The Innisfree Poetry Journal
by A CLOSER LOOK: Martin Galvin
Just as our imaginations are fired by the big hitters of the PGA—Nicklaus, Palmer, and Woods—we are transported along the fairways of poetry with the long strides of the Merwins and Kinnells, Szymborskas and Glücks, Strands and Heaneys. Their poems rise with graceful power, seemingly destined from the start for long and lofty flight. In the first cut of rough, however, there lie the poems of other poets, poets with a bit of draw in their pen or slice in their imagination, poets whose work gives off a sometimes more quirky, faceted glint that reveals itself to the lucky reader and fan huddled behind the ropes as the proverbial diamond in the rough. One such gem is Martin Galvin.
During the past forty years, Martin Galvin has taught literature to college and high school students and conducted poetry workshops with D.C.-area adults at The Writer's Center (full disclosure: your editor's interest in poetry was sparked by one such class with Martin Galvin, reading and appreciating Eliot, Frost, Bishop, et al.). Over those years, Galvin has quietly followed his own creative path, tackling the ways of the world large and small in voices that leap off the page to engage the reader by the throat as well as the heart.
Martin George Galvin grew up in Mount Airy, Philadelphia, Pennsylvania. He attended Catholic schools including St. John's High School in Manayunk, Pennsylvania, where he graduated in a class of fifteen. After graduating from Villanova University with a B.A. degree in Liberal Arts, he earned his Masters and his Ph.D. degrees in American Literature from the University of Maryland, while teaching literature at St. Joseph's College. After moving to the Washington, D.C., area in the early 1970s, he continued teaching creative writing and poetry at Walt Whitman High School in Bethesda, Maryland. He and his wife Theresa have two daughters, Brenna, married to Chris Sidhall, and Tara, married to Greg Curry, and four grandchildren. His poetry, fiction and essays have appeared in The Atlantic Monthly, Poetry, The New Republic, Commonweal, Poet Lore, and many other literary journals, including Innisfree (for more of his poetry, please go to Innisfree's Contributors link).
Martin Galvin has published five collections of poems:
Sounding the Atlantic (Broadkill River Press, 2010)
Circling Out (Finishing Line Press, 2007)
Appetites (Bogg Publications, 2000)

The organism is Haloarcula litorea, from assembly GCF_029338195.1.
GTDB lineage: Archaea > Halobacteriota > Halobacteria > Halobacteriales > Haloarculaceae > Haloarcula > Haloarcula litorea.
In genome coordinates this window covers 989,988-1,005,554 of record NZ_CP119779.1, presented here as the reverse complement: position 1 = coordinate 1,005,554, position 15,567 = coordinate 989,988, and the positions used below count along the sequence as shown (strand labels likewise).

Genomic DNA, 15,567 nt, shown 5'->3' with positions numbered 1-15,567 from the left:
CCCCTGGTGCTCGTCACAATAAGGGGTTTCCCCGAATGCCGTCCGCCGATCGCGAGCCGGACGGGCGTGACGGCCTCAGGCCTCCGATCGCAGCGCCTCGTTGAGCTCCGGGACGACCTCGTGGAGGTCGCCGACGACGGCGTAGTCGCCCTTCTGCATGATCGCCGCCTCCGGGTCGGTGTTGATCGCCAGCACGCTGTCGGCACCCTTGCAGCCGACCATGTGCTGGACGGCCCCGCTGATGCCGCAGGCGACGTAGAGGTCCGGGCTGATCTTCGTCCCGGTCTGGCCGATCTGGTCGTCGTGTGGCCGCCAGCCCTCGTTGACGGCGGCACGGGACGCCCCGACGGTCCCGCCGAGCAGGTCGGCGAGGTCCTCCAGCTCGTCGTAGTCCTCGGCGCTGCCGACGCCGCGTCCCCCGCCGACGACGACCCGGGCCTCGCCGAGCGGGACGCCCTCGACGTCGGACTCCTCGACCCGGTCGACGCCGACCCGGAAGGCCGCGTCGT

Making Beds (Sedwick House, 1989)
Card (Washington Writers' Publishing House, 1989), winner of the
Columbia Prize, judged by Howard Nemerov
Rod Jellema, himself the subject of our Closer Look (Innisfree 12), as well as longtime friend in poetry with Martin Galvin, here shares an appreciation of the poet and the man, which also serves as an introduction to a selection of twenty-one poems by Martin Galvin:
Take the Soundings
by Rod Jellema
Getting to Know Martin Galvin
Hesitantly, Galvin reveals parts of himself in his poems. He has kept the lilt of voice that he learned in his old Irish neighborhood in Philadelphia. The love of humor, too, sounds slightly Irish. And the love of tale-telling. He's the too-short outfielder whose strike zone is so low that opposing pitchers have to walk him. He's the kid with the sharp eye that sees into the slapstick sadness of his blue-collar father. He loves writing tenderly about what is often overlooked:
Got nose to nose with ants, I did,
to get our signals straight about our needs.
But beyond the occasional poem that's biographical, it's very much the person Marty Galvin who creates the obsessive wild pleasure of "The Blueberry Woman" who almost drowns her family in purple one week every year. There's an Irish twinkle in the eye that accompanies insight and compassion as he makes for us a clown resigning from the circus; the uncle, a priest, who gathers eggs in monastic dawn silence and sends them in wartime to the urban Galvin family; a tattooed biker warily approached on the ocean beach; an Iranian hod-carrier who quietly resists the state; the holy cows as known to the girl who milks them. They are "the dumb power a gentle hum on the earth"; she thinks to lie down among them as she sees them, "grouped under a tree as if for a painting," and upon waking will find that
. . . In her hands
the warm teats will swell and gush.
She will wash like the queen of hearts in cream.
He knows how to ride the currents of words to take himself inside of elsewhere. The very sounds of words and his passion for mining and arranging them produce in his work some very personal moments of wistfulness and whimsy. But they also sharpen his social conscience and deepen his sense of history.
He writes concretely and movingly about such "distant" things as the Warsaw ghetto uprising (1943) and even two battles in the American Civil War. He cuts his way into, and takes us into, where we have almost-but-never-quite been before. Like all real poems, his poems—these embodied voices—are making little discoveries about our world and ourselves to which we have no other access. The way to know Martin Galvin is to get more and more acquainted with his poems.